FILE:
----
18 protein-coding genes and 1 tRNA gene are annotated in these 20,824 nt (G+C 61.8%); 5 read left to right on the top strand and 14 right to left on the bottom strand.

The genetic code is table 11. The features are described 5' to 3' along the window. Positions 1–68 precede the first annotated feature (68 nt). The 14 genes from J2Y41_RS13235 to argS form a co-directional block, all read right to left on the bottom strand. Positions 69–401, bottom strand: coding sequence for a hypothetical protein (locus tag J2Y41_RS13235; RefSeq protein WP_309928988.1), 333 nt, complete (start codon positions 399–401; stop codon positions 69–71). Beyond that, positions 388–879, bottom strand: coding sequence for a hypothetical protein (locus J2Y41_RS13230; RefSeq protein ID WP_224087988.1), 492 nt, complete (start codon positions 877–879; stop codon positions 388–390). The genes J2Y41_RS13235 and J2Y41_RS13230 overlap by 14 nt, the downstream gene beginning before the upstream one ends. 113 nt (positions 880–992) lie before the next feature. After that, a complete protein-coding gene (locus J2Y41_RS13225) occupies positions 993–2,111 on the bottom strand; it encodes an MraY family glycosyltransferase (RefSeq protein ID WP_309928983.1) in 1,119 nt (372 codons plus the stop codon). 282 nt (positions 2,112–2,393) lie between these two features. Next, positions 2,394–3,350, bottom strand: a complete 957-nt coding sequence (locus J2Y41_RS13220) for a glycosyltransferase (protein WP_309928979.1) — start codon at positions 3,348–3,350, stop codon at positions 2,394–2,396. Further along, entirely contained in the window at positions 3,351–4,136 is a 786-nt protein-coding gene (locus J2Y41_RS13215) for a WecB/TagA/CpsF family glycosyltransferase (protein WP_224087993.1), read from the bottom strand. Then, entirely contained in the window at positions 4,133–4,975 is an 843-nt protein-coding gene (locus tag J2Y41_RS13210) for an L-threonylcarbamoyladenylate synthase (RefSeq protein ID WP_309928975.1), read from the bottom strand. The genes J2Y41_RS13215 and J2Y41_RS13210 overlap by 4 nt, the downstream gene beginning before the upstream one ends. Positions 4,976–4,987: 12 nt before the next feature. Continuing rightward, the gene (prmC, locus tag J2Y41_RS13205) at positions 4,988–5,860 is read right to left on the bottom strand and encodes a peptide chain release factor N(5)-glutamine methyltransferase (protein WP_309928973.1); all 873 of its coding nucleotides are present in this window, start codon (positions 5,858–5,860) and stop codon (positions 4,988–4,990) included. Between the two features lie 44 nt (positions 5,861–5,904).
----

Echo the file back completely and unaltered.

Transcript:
18 protein-coding genes and 1 tRNA gene are annotated in these 20,824 nt (G+C 61.8%); 5 read left to right on the top strand and 14 right to left on the bottom strand.

The genetic code is table 11. The features are described 5' to 3' along the window. Positions 1–68 precede the first annotated feature (68 nt). The 14 genes from J2Y41_RS13235 to argS form a co-directional block, all read right to left on the bottom strand. Positions 69–401, bottom strand: coding sequence for a hypothetical protein (locus tag J2Y41_RS13235; RefSeq protein WP_309928988.1), 333 nt, complete (start codon positions 399–401; stop codon positions 69–71). Beyond that, positions 388–879, bottom strand: coding sequence for a hypothetical protein (locus J2Y41_RS13230; RefSeq protein ID WP_224087988.1), 492 nt, complete (start codon positions 877–879; stop codon positions 388–390). The genes J2Y41_RS13235 and J2Y41_RS13230 overlap by 14 nt, the downstream gene beginning before the upstream one ends. 113 nt (positions 880–992) lie before the next feature. After that, a complete protein-coding gene (locus J2Y41_RS13225) occupies positions 993–2,111 on the bottom strand; it encodes an MraY family glycosyltransferase (RefSeq protein ID WP_309928983.1) in 1,119 nt (372 codons plus the stop codon). 282 nt (positions 2,112–2,393) lie between these two features. Next, positions 2,394–3,350, bottom strand: a complete 957-nt coding sequence (locus J2Y41_RS13220) for a glycosyltransferase (protein WP_309928979.1) — start codon at positions 3,348–3,350, stop codon at positions 2,394–2,396. Further along, entirely contained in the window at positions 3,351–4,136 is a 786-nt protein-coding gene (locus J2Y41_RS13215) for a WecB/TagA/CpsF family glycosyltransferase (protein WP_224087993.1), read from the bottom strand. Then, entirely contained in the window at positions 4,133–4,975 is an 843-nt protein-coding gene (locus tag J2Y41_RS13210) for an L-threonylcarbamoyladenylate synthase (RefSeq protein ID WP_309928975.1), read from the bottom strand. The genes J2Y41_RS13215 and J2Y41_RS13210 overlap by 4 nt, the downstream gene beginning before the upstream one ends. Positions 4,976–4,987: 12 nt before the next feature. Continuing rightward, the gene (prmC, locus tag J2Y41_RS13205) at positions 4,988–5,860 is read right to left on the bottom strand and encodes a peptide chain release factor N(5)-glutamine methyltransferase (protein WP_309928973.1); all 873 of its coding nucleotides are present in this window, start codon (positions 5,858–5,860) and stop codon (positions 4,988–4,990) included. Between the two features lie 44 nt (positions 5,861–5,904).